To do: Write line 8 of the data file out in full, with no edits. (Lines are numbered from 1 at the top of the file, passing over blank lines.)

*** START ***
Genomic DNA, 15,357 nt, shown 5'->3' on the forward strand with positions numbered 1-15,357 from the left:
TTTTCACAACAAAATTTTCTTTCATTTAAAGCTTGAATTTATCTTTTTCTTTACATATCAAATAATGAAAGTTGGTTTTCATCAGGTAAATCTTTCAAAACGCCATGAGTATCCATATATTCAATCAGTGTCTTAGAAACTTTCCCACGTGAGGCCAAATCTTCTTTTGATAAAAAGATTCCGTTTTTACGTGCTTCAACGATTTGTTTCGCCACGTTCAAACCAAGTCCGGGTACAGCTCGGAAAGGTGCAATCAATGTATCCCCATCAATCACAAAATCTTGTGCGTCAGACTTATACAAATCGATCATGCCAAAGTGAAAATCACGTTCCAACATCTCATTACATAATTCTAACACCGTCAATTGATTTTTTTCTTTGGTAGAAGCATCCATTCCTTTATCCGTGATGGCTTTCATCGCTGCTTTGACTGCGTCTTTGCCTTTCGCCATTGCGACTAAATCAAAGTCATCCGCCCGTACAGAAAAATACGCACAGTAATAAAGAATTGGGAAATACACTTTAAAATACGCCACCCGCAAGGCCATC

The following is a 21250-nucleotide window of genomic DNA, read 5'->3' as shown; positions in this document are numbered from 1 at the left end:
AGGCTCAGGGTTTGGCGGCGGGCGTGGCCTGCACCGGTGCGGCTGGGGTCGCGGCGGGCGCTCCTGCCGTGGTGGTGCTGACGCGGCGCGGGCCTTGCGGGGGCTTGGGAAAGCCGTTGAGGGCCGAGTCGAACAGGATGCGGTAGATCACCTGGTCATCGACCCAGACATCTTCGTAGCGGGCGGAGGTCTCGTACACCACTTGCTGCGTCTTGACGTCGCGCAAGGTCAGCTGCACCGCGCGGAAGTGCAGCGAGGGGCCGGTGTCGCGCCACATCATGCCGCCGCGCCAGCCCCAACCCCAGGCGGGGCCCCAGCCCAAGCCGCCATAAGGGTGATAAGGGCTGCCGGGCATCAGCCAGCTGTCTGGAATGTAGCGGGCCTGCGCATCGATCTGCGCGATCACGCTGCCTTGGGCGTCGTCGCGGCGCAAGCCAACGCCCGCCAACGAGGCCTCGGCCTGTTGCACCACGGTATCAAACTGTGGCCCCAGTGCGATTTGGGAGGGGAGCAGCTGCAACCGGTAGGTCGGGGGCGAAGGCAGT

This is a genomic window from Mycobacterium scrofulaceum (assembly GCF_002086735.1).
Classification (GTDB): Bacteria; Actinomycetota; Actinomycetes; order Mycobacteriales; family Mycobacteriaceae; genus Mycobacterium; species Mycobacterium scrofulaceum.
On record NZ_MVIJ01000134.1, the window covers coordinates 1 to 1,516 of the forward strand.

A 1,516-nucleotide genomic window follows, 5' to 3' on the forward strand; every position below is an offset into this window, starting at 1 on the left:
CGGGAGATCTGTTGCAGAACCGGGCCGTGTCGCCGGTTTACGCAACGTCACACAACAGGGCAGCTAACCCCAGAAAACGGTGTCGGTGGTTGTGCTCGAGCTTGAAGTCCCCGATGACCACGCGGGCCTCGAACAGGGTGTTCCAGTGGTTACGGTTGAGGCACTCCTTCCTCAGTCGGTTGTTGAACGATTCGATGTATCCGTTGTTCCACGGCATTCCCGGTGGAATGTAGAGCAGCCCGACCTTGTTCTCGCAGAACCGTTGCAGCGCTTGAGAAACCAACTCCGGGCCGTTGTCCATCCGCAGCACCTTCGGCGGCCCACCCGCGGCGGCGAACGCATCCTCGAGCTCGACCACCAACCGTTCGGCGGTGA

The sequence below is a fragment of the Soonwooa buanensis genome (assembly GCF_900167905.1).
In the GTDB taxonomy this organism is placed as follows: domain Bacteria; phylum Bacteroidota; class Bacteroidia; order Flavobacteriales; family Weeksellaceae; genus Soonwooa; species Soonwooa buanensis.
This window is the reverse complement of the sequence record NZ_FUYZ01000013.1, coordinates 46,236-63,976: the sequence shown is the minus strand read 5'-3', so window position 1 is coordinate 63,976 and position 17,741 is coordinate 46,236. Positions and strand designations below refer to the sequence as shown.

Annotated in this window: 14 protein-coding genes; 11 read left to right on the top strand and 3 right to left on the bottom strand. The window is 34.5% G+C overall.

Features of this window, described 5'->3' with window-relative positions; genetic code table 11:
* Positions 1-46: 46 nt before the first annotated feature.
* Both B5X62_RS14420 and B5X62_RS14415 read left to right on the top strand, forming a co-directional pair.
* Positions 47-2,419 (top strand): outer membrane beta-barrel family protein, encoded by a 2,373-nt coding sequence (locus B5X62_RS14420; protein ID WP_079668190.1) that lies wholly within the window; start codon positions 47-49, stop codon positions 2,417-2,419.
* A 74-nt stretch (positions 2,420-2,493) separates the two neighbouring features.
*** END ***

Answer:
A 1,516-nucleotide genomic window follows, 5' to 3' on the forward strand; every position below is an offset into this window, starting at 1 on the left: